No injuries (Thank God) this year to marr my upcoming race. But so many damn distractions. First, all my trips. Spain. Mexico. Pittsburgh! Then, this stupid cough, a remnant of a cold I got in Spain back in September. As you can probably see, my tapering began far too soon. I've been striving to maintain my discipline, but it's been impossible with all this going on. To make matters worse, I have not been feeling very confident, and now that it's dark in the morning, it is a major chore just to get up, let alone run.

At 6 am this morning, I was beginning to have self-doubt in my abilities.
Can I finish this marathon?
Can I do well at it, hopefully better then back in 2005? Or even 2006?
Why am I not pumped up for it like years past? Is it because I've done it 5 times in my life?

And then it struck me. I was sinking in excuses.

True, I've had a lot of challenges making my health and schedule chaotic at best.
But now, with no trips in the future, and a small cough that only seems to act up when I DONT run, I am just a negative, zero-motivated individual. Is this who I want to be?


I didn't feel like running this morning. And, I've gotten used to feeling this way too. Very bad.
But today I may have kicked the habit. FINALLY.

If the Colorado Rockies can go from 3rd place in their division, to winning 20 of their last 21 games, and going to the World Series....then why can't I?

I took a running bag with me to my office, and after work today I hit the streets of the big apple. Starting from the Chrysler Building, I ran down to Broadway and headed north to the enchanted forest of New York... Central Park.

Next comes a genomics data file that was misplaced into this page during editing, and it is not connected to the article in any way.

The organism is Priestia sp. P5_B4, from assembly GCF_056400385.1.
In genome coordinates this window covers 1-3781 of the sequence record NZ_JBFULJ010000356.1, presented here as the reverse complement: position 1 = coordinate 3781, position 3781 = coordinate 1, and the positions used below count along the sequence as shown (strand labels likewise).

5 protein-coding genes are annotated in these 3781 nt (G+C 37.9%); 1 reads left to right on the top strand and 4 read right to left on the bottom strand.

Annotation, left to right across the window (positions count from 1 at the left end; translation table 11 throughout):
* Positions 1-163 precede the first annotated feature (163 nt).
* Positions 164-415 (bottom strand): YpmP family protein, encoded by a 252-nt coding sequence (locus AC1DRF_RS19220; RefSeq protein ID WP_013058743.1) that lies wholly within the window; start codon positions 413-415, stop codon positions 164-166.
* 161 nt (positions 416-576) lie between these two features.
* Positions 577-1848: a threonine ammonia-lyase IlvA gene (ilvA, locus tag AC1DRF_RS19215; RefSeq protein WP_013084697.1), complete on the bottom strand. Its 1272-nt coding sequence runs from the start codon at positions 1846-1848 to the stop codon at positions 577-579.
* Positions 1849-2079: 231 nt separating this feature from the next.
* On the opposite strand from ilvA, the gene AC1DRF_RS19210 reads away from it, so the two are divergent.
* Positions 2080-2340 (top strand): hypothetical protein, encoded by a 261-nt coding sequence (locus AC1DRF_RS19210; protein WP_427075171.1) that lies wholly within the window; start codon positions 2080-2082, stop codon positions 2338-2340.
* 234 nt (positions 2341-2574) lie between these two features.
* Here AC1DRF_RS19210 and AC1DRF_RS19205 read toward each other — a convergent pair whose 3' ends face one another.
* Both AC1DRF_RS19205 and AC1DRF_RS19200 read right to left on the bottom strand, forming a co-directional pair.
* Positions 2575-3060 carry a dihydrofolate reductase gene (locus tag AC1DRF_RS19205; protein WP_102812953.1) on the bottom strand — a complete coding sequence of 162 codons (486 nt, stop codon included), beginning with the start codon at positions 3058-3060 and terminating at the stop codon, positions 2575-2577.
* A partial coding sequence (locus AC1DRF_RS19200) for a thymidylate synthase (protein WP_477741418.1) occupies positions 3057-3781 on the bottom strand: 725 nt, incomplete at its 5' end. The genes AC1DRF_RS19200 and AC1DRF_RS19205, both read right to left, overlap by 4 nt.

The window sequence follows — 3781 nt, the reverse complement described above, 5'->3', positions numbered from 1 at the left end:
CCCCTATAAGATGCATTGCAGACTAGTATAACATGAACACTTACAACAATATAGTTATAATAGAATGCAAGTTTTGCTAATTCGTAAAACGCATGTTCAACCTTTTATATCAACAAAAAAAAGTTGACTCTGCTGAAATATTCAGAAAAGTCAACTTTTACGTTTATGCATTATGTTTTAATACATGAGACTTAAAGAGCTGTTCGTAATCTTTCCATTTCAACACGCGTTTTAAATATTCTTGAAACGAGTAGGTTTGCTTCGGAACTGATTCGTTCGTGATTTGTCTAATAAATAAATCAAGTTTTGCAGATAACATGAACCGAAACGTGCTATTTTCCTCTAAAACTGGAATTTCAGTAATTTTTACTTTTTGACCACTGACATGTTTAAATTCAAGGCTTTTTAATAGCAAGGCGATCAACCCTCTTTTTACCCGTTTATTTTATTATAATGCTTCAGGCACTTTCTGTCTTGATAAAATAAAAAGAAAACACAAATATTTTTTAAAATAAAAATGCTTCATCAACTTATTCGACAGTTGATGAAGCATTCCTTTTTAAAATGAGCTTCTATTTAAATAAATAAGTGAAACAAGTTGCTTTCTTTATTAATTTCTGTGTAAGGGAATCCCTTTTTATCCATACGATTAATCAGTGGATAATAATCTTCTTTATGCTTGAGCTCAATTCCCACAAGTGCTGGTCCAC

And I prevailed... I ran 1 full, large loop and also did a loop around the Jackie Onassis Resoivoir. But I did not stop there, as I continued to do, get this...another full lap around the park.

At mile 15, I got major foot cramping. Damn cramps. This is going to be the death of me. When I get these cramps. They become so painful, that I have to come to a complete stop until they subside. Why is this happening to me (please say this like Nancy Kerrigan. Okay. Please continue)??

It's these damn foot cramps that are going to ruin my chance at a good finishing time at this year's gala event. And speaking of that, we are now 18 days away from that big show.

Anyway, I came back out through Columbus Square and made my way back to the Chrysler. In the end, I ran a whopping 17.2 miles. Overall, that made my 1 day total a record 20.3 miles. Needless to say, I will not be running tomorrow or Friday, to have another big (but not as big) run on Saturday.

Monday, October 8, 2007

Marathon First-Timer Tips

I've got these tips covered, but he makes good advice...

Spirit of The Marathon

Over the next few weeks, I will be scouring the internet and other sources to bring to
you some of the excitement about Marathoning. Perhaps these public videos can give you a glimpse of my private resolve with this endeavor.